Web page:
January 23, 2013 — The first DePuy ASR hip implant lawsuit went to trial last week in California state court. Newly unsealed documents indicate that DePuy Orthopedics knew about serious problems with the ASR in 2008, but waited two years to issue a recall. Furthermore, an internal company analysis in 2011 found a 37% five-year failure rate, when the industry’s “acceptable” five-year failure rate is about 5%. The company is currently embroiled in a litigation involving more than 10,000 people who were implanted with the recalled hip implants, and plaintiffs’ lawyers have rejected the company’s offer to pay each plaintiff a $200,000 settlement.
DePuy learned about potential problems with the ASR in 2008, after clinical data showed “extreme” levels of metal ions in patients who were implanted with the ASR. This complication is one of the first indications that a hip implant is failing. However, DePuy officials did not recall the device. Instead, the company phased out production of metal-on-metal hip implants in 2009, and recalled the ASR in 2010. The ASR was implanted in about 93,000 people worldwide, and 37,000 people in the United States.
When DePuy recalled the ASR, they said it was because surgeons were replacing it at twice the industry average (approximately 10%). This estimate was less than data from the National Joint Registry of England and Wales, which found that the ASR Hip Resurfacing System and ASR XL had a 12-13% five-year failure rate. The 10% estimate was also significantly lower than the 37% five-year failure rate that DePuy reported in 2011. However, company officials caution that the data “was based on a small, limited set of data that could not be used to generalize.”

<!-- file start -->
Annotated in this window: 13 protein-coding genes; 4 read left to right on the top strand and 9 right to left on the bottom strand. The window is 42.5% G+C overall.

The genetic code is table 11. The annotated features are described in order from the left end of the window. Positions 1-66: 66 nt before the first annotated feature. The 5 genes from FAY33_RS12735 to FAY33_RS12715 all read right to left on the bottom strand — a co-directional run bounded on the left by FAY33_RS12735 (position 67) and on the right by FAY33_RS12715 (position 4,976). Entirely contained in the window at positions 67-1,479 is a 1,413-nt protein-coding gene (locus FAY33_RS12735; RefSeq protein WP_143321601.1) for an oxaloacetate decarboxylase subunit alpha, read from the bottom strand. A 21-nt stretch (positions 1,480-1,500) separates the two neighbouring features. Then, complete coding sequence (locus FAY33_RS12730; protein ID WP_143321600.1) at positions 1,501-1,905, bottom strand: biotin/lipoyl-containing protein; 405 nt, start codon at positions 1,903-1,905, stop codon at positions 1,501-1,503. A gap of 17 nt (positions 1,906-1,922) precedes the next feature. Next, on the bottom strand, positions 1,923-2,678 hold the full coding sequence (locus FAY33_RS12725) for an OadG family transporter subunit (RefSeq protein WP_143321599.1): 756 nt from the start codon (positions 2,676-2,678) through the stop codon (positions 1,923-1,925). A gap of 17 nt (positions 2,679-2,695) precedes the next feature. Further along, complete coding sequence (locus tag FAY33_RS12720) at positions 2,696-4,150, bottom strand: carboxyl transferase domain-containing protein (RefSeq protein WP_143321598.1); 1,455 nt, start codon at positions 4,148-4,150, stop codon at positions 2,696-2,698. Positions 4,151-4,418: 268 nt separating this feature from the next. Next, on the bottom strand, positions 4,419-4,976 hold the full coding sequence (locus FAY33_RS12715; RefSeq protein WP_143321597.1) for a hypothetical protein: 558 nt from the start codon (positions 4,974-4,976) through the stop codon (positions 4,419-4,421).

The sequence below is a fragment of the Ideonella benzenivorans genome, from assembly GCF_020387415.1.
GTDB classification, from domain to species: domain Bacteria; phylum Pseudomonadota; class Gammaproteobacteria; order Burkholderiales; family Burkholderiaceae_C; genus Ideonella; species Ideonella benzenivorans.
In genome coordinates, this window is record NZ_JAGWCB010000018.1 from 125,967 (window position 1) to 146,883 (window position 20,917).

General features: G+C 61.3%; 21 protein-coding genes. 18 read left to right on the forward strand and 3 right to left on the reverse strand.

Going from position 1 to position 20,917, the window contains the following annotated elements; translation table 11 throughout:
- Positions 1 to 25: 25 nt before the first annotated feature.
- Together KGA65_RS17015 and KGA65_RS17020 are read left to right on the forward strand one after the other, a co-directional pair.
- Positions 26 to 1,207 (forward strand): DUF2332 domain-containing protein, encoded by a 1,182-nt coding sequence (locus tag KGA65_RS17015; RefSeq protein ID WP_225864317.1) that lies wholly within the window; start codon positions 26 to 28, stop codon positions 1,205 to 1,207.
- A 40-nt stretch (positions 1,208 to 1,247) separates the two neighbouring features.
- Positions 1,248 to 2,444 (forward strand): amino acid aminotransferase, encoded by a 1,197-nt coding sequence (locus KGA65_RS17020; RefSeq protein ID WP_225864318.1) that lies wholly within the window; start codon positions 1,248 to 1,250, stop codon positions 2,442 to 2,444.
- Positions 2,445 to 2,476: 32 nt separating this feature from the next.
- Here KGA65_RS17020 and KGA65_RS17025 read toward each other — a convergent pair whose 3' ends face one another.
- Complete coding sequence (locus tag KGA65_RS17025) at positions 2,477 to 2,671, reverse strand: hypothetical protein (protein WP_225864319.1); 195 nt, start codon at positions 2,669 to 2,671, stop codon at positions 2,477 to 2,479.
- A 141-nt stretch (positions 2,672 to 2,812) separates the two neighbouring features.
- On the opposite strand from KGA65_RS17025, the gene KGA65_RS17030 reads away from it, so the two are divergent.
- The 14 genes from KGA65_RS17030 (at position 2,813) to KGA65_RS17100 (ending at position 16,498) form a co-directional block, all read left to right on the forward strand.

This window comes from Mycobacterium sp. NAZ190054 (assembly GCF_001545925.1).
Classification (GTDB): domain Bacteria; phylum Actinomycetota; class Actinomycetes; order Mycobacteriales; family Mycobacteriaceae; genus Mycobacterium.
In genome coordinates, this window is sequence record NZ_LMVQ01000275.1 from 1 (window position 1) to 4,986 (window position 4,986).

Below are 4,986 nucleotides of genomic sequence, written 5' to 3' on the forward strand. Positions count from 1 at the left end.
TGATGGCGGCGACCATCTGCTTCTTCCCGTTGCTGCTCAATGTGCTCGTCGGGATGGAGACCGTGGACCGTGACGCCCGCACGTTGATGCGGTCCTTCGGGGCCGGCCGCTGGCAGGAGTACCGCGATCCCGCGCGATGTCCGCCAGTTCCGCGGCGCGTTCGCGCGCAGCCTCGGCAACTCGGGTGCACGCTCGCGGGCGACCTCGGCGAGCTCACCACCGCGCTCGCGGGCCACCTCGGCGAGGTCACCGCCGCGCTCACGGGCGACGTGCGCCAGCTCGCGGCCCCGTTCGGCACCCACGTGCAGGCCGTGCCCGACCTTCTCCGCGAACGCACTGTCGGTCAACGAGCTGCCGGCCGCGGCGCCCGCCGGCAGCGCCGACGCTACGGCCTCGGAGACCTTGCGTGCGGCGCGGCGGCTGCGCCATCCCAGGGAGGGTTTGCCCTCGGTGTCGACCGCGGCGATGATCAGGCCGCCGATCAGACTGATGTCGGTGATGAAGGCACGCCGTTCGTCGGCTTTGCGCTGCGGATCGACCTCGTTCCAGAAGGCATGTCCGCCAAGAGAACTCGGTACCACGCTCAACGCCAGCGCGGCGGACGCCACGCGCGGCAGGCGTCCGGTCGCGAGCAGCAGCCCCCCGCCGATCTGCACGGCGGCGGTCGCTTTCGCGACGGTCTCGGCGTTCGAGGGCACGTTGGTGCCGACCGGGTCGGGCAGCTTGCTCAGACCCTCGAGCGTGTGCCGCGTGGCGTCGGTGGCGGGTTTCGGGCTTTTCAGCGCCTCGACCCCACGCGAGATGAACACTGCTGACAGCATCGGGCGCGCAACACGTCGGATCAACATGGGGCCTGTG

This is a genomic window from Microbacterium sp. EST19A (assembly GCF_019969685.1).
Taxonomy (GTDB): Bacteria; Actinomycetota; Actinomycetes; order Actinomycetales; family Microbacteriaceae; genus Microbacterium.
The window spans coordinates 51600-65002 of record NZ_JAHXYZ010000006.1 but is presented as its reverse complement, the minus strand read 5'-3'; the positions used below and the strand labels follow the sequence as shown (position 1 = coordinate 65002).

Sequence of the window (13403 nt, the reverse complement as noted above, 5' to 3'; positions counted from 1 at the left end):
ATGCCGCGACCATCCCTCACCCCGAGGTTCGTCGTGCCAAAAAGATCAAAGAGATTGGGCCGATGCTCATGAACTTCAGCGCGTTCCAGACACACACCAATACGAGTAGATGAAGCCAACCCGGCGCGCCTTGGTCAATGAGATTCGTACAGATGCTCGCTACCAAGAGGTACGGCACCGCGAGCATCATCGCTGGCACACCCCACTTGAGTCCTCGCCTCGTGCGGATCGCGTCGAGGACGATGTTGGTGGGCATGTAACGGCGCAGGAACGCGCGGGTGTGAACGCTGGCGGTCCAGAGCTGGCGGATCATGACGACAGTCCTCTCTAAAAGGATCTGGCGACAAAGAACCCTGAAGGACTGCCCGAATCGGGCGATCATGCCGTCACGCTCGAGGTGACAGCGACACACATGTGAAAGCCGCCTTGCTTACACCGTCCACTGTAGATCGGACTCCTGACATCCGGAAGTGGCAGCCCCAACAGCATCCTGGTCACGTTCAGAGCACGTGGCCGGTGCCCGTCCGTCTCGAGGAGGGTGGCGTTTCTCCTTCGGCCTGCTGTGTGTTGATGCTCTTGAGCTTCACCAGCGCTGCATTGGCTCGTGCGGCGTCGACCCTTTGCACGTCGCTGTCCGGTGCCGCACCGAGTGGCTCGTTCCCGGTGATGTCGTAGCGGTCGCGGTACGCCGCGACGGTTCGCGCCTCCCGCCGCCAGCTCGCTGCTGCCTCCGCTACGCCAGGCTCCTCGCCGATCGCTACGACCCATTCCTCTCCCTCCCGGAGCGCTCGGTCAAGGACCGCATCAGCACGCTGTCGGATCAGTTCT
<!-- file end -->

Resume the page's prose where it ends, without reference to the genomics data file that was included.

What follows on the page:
The evidence regarding DePuy’s knowledge of ASR problems was unsealed last week in the first personal-injury lawsuit to go to trial. The lawsuit was filed in California state court by a man named Loren Kransky, who was injured after his ASR hip implant failed within five years.
The problem with the ASR and other metal-on-metal hip implants is that the all-metal “ball and socket” design can grind together when a patient walks, shedding toxic particles of chromium and cobalt into a patient’s body. This metal debris can destroy tissue or bone around the implant. Cobalt ions can also leach into a patient’s bloodstream and cause metal poisoning (metallosis).
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